To state the obvious: This is a really dumb way to try to cover elections. Theater-critic journalism is certainly not as substantive as policy analysis. It's also neither as meaty as terrific behind-the-scenes reporting, nor as harmless as anodyne horse-race coverage. It is, rather, personal opinion about a candidate's authenticity masquerading as nonpartisan analysis of their ability to connect with voters, often detached from any analysis of whether the candidate is really connecting with voters. It is a popular critic, in the orchestra section, writing in the first-person plural.
It's one thing to determine a candidate's moral fiber by, let's just say, examining their donations and electronic communications history. It's another to assess a candidate's theatrical fluency (e.g. that Clinton stands too stiffly, opens her eyes too widely, and telegraphs her target demographic too directly) and conclude that they are behaving in such a way that most people will probably like, or not. This, like actual theater criticism, can create a self-fulfilling prophecy, in which positive reviews prime audiences to think positively. In the political science literature, it's called "the echo chamber," in which journalists, in an attempt to reflect or anticipate candidates's popular appeal, praise their "style," regardless of their policies, entrenching the idea that the best actors will make the best candidates (and, by extension, the best presidents).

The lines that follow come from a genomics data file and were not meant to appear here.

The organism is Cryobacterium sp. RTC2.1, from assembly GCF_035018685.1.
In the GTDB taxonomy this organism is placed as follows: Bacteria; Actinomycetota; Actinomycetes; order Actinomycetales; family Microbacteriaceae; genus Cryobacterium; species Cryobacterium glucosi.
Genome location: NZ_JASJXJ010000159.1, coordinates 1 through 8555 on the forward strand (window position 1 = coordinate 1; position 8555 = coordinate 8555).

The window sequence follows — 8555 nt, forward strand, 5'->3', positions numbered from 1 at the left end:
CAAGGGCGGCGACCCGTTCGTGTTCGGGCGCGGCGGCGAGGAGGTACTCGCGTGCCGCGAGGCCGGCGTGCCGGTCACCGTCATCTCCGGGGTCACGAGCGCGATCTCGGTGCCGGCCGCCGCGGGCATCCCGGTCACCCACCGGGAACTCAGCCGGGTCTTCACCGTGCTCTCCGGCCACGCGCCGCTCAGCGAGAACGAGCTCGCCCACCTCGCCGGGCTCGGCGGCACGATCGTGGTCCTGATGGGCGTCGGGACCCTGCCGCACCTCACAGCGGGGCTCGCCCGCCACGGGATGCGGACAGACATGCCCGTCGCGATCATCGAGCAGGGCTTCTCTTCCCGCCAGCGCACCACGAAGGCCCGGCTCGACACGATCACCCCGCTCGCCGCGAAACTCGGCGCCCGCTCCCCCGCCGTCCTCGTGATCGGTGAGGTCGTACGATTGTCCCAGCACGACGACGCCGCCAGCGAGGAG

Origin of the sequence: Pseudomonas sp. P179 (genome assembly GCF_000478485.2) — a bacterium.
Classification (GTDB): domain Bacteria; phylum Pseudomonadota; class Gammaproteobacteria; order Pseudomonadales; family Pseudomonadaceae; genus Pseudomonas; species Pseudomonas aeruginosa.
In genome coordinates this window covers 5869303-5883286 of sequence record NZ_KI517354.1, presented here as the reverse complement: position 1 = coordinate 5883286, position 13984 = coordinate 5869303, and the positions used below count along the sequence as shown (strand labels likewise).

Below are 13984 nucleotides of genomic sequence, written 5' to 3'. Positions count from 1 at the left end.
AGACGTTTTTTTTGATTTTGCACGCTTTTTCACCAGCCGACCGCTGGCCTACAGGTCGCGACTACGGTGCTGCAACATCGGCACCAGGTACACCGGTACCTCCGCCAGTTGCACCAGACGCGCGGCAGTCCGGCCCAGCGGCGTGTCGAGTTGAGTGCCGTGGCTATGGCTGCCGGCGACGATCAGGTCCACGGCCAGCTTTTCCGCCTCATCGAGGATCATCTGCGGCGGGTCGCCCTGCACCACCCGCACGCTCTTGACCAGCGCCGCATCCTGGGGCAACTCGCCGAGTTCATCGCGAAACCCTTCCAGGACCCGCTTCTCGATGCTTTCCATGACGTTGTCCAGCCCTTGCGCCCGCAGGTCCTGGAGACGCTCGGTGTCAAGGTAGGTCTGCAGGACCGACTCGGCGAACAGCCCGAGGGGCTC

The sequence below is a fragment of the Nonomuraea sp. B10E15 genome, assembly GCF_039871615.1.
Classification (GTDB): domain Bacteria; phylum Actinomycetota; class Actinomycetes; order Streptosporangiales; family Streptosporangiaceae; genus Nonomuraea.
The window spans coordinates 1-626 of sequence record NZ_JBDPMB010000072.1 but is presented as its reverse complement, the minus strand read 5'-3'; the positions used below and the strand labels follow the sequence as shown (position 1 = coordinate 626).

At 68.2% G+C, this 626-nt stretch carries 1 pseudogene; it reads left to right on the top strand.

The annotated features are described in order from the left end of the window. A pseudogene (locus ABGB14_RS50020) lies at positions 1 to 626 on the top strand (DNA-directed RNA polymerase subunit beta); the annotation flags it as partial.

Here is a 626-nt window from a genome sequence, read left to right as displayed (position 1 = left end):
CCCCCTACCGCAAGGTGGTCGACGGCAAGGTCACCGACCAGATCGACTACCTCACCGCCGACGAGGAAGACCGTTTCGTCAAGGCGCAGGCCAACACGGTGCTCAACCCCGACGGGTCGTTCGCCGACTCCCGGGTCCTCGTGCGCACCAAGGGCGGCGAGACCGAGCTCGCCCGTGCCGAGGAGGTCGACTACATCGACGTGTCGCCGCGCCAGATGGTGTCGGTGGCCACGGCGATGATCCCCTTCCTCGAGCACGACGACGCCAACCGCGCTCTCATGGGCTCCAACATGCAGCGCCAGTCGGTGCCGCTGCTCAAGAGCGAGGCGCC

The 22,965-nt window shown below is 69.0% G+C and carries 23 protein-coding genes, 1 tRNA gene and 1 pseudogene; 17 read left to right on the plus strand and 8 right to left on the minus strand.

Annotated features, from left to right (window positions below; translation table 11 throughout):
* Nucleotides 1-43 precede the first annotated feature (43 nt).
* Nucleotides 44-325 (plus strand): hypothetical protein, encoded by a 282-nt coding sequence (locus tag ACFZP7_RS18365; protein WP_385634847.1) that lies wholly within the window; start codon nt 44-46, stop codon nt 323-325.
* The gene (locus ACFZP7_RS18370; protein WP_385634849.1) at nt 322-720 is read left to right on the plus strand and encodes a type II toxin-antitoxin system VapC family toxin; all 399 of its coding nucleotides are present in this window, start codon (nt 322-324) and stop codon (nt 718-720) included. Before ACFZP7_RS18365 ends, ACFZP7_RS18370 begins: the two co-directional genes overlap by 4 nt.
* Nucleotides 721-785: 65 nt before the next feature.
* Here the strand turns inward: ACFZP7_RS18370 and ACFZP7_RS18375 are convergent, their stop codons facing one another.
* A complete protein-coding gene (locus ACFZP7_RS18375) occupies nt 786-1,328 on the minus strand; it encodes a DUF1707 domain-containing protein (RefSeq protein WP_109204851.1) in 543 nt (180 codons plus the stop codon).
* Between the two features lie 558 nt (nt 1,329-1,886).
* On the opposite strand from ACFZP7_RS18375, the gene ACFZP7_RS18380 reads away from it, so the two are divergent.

Drama-criticism-as-journalism prevails for two reasons. First, it somehow counts as non-partisan analysis. If I call out a candidate's budget cuts for impoverishing low-income families, this is leftist. But if I say Ted Cruz's voice seems too high to signal gravitas, well hey, that's just some honest stylistic analysis. Second, there is always the claim that journalism is not only a civic duty but also a business and this is just what audiences want, because who can take policy analysis all day long? But here, it's hard to know what to blame: political journalists' disinterest in policy, the journalists' perception that their readers are disinterested in policy, or some vicious loop where, by focusing on burritos and and flag pins, media organizations train their audiences to expect political analysis to be short on substance and long on style.
At any rate, we know that it's harmful, because even the best theater-critic political journalists have told us so. Several years after wondering whether Al Gore's nipples produce milk, Dowd returned to her subject in 2007. In a column deeming Clinton "overproduced" and Obama "an unfinished script" (hello, theater metaphors), she praised Gore as "prescient on climate change, the Internet, terrorism and Iraq." She went on: "It still must rankle the Nobel Peace Prize nominee to hear the White House spouting such dangerous nonsense." It also might have rankled the Nobel Peace Prize nominee to read a columnist praising his policies seven years after she painted his campaign as a PowerPoint presentation with a girly man holding the clicker. But that's just the problem with theater-critic journalists. They eventually get around to substance, but only when it offers its own tidy dramatic arc.